Looking at the Flames’ depth chart and cap situation pre-lottery

Photo credit:Candice Ward-USA TODAY Sports
Ryan Pike
1 year ago
After a few weeks sitting idle, the 2021 off-season really kicks off in earnest for the Calgary Flames on Wednesday night with the NHL’s draft lottery festivities. In advance of the occasion, we’ve prepared a quick organizational snapshot of how the Flames look from a depth and salary cap perspective.

Salary cap rundown

Our guiding assumptions here: no pending unrestricted free agents re-sign with Calgary, all pending restricted free agents re-sign according to Evolving Hockey’s projections (subscription needed), and either Derek Ryan or Oliver Kylington are selected by Seattle so Flames get no external cap relief. From a cap perspective, we’re trying to project conservatively.
Johnny Gaudreau
Elias Lindholm
Matthew Tkachuk
Andrew Mangiapane
Mikael Backlund
Dillon Dube (RFA)
$2,032,000 (proj.)
Milan Lucic
Sean Monahan
Mark Giordano
Chris Tanev
Noah Hanifin
Rasmus Andersson
Juuso Valimaki (RFA)
$1,565,000 (proj.)
Jacob Markstrom
Other commitments: Troy Brouwer’s buyout ($1,500,000)
The Flames have $69.847 million committed to 14 players (and one regional Sportsnet intermission panelist), leaving $11.653 million remaining for eight or nine roster spots – a backup goalie, two defensemen and five or six forwards, depending on if they want to carry 22 or 23 players.
If the Flames decide to back-fill their roster entirely with league-minimum players at $750,000 apiece (they won’t), that leaves them with $5.203 million in cap space remaining. They’ll probably need to spend around $1.5 million to land a decent backup goalie, though, and so that leaves them with only around $4.6 million to upgrade their roster.
Internal candidates for the open spots likely include:
  • Jakob Pelletier ($863,333 AAV)
  • Connor Zary ($894,167 AAV)
  • Adam Ruzicka ($801,666 AAV)
  • Glenn Gawdin ($750,000 proj. AAV)
  • Connor Mackey ($758,400 proj. AAV)
If you’re betting on pending UFAs returning, players like Michael Stone, Brett Ritchie and perhaps Joakim Nordstrom as a fourth line/penalty kill specialist are good bets. All three could probably be retained at league minimum.

Depth chart

Here’s a quick position-by-position rundown:
Left wing
  • Johnny Gaudreau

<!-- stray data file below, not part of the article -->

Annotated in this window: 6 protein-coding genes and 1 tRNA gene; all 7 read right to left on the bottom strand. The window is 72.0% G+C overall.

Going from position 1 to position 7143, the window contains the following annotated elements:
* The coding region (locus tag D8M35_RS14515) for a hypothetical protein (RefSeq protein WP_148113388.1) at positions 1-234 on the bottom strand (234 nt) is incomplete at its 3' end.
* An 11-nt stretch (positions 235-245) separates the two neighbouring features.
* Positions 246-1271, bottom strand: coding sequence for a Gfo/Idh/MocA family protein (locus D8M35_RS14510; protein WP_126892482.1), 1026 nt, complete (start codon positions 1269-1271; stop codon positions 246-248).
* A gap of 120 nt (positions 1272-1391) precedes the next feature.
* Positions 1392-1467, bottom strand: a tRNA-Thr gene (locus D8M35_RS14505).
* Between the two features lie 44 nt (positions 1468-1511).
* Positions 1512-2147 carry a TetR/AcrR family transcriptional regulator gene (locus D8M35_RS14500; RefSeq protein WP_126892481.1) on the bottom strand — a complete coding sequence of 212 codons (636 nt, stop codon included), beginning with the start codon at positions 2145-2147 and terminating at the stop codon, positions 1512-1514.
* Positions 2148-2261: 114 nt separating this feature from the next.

• Andrew Mangiapane
  • Milan Lucic
  • Joakim Nordstrom (UFA)
  • Dominik Simon (RFA)
  • Zac Rinaldo (UFA)
  • Jakob Pelletier
  • Emilio Pettersen
  • Justin Kirkland (RFA)
The NHL group is pretty well-established here, and the big question is how many depth bodies will be placed between Jakob Pelletier and the big league group. Simon probably won’t be retained and Rinaldo seems unlikely given the lack of a taxi squad in 2021-22 (and the need to get the young AHLers a lot of reps).
In an ideal world, Lucic would probably be a fourth line winger. Can the Flames find a cost effective third line option?
  • Elias Lindhom
  • Mikael Backlund
  • Sean Monahan
  • Derek Ryan (UFA)
  • Glenn Gawdin (RFA)
  • Adam Ruzicka
  • Connor Zary
  • Byron Froese
  • Luke Philp (RFA)
With Ryan’s possible departure, it seems likely that Gawdin or Ruzicka push for NHL work. (My dark horse is Zary, but he probably needs a bit of AHL seasoning given how tough it is to play centre at the NHL level.) It wouldn’t be shocking if the Flames consider moving one or Backlund or Monahan to open up some cap space or to address positional weaknesses elsewhere.
Right wing
  • Matthew Tkachuk
  • Dillon Dube (RFA)
  • Brett Ritchie (UFA)
  • Josh Leivo (UFA)
  • Buddy Robinson (UFA)
  • Matthew Phillips (RFA)
  • Martin Pospisil
  • Eetu Tuulola
  • Dmitry Zavgorodniy
  • Walker Duehr
There are two NHL regulars listed here, and neither is a right shot. Behind Dube things get quite lean. Perhaps the Flames will bring back Ritchie as a depth move, as he was relied upon a lot by Darryl Sutter. Organizationally, there’s still work to do on the right flank.
Left defense
  • Mark Giordano
  • Noah Hanifin
  • Juuso Valimaki (RFA)
  • Connor Mackey (RFA)
  • Nikita Nesterov (UFA)
  • Yan Kuznetsov
  • Ilya Solovyov
  • Colton Poolman (RFA)
  • Carl-Johan Lerby (RFA)
The emergence of Hanifin as a high-end defender this season, rather than as a solid secondary option, has really made the left side group deeper. Valimaki and Mackey are probably both worthy of full-time NHL gigs in 2021-22. It seems likely that Nesterov walks as a free agent this summer, which could pave the way for both young players to be full-timers in the NHL. The depth outside of the NHL is a bit of a question mark, though.
Right defense
  • Chris Tanev
  • Rasmus Andersson
  • Michael Stone (UFA)
  • Oliver Kylington (RFA)
  • Alexander Yelesin (RFA)
  • Alex Petrovic (UFA)
  • Johannes Kinnvall
The right side seems fairly straight-forward at the NHL level. Stone seems like the Brett Ritchie of this group, in that he can probably come back at a low cap hit deal and not be much of a hindrance – he was actually quite good last season. But it’s unclear what the future holds for Kylington, Yelesin and Petrovic, and it seems probable that they move on from the organization this summer. Organizational depth on the right side could become an issue.
  • Jacob Markstrom
  • Louis Domingue (UFA)
  • Artyom Zagidulin (RFA)
  • Dustin Wolf
  • Tyler Parsons (RFA)
The big question here is who’ll be Markstrom’s backup next season. It seems likely that Parsons is retained for expansion draft purposes, but it’s unclear what the future holds for Domingue or Zagidulin in the organization.

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